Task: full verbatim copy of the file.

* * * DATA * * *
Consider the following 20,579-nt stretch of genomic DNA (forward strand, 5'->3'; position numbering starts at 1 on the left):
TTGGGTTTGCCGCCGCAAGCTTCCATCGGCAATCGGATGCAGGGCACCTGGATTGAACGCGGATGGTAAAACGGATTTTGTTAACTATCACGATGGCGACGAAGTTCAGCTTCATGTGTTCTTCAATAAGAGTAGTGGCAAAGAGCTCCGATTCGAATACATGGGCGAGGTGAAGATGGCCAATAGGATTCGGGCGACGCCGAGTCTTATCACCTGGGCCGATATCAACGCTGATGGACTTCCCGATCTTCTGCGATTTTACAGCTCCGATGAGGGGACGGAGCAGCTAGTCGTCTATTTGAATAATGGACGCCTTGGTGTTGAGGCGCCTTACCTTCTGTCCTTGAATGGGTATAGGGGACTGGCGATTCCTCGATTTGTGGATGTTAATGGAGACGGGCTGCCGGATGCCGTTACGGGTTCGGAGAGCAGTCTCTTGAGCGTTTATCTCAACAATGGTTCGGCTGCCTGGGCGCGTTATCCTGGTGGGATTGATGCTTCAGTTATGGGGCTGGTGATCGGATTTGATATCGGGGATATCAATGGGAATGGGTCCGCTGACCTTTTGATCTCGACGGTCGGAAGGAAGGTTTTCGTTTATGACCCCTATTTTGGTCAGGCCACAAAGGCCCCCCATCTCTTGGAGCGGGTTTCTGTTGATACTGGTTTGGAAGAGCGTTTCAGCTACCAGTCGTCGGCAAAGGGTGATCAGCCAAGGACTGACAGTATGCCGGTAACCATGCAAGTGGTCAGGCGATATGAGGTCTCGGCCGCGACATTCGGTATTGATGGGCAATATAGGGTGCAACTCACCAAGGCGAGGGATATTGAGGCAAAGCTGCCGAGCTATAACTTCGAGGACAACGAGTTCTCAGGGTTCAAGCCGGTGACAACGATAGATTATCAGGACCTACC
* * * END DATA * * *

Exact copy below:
Consider the following 20,579-nt stretch of genomic DNA (forward strand, 5'->3'; position numbering starts at 1 on the left):
TTGGGTTTGCCGCCGCAAGCTTCCATCGGCAATCGGATGCAGGGCACCTGGATTGAACGCGGATGGTAAAACGGATTTTGTTAACTATCACGATGGCGACGAAGTTCAGCTTCATGTGTTCTTCAATAAGAGTAGTGGCAAAGAGCTCCGATTCGAATACATGGGCGAGGTGAAGATGGCCAATAGGATTCGGGCGACGCCGAGTCTTATCACCTGGGCCGATATCAACGCTGATGGACTTCCCGATCTTCTGCGATTTTACAGCTCCGATGAGGGGACGGAGCAGCTAGTCGTCTATTTGAATAATGGACGCCTTGGTGTTGAGGCGCCTTACCTTCTGTCCTTGAATGGGTATAGGGGACTGGCGATTCCTCGATTTGTGGATGTTAATGGAGACGGGCTGCCGGATGCCGTTACGGGTTCGGAGAGCAGTCTCTTGAGCGTTTATCTCAACAATGGTTCGGCTGCCTGGGCGCGTTATCCTGGTGGGATTGATGCTTCAGTTATGGGGCTGGTGATCGGATTTGATATCGGGGATATCAATGGGAATGGGTCCGCTGACCTTTTGATCTCGACGGTCGGAAGGAAGGTTTTCGTTTATGACCCCTATTTTGGTCAGGCCACAAAGGCCCCCCATCTCTTGGAGCGGGTTTCTGTTGATACTGGTTTGGAAGAGCGTTTCAGCTACCAGTCGTCGGCAAAGGGTGATCAGCCAAGGACTGACAGTATGCCGGTAACCATGCAAGTGGTCAGGCGATATGAGGTCTCGGCCGCGACATTCGGTATTGATGGGCAATATAGGGTGCAACTCACCAAGGCGAGGGATATTGAGGCAAAGCTGCCGAGCTATAACTTCGAGGACAACGAGTTCTCAGGGTTCAAGCCGGTGACAACGATAGATTATCAGGACCTACC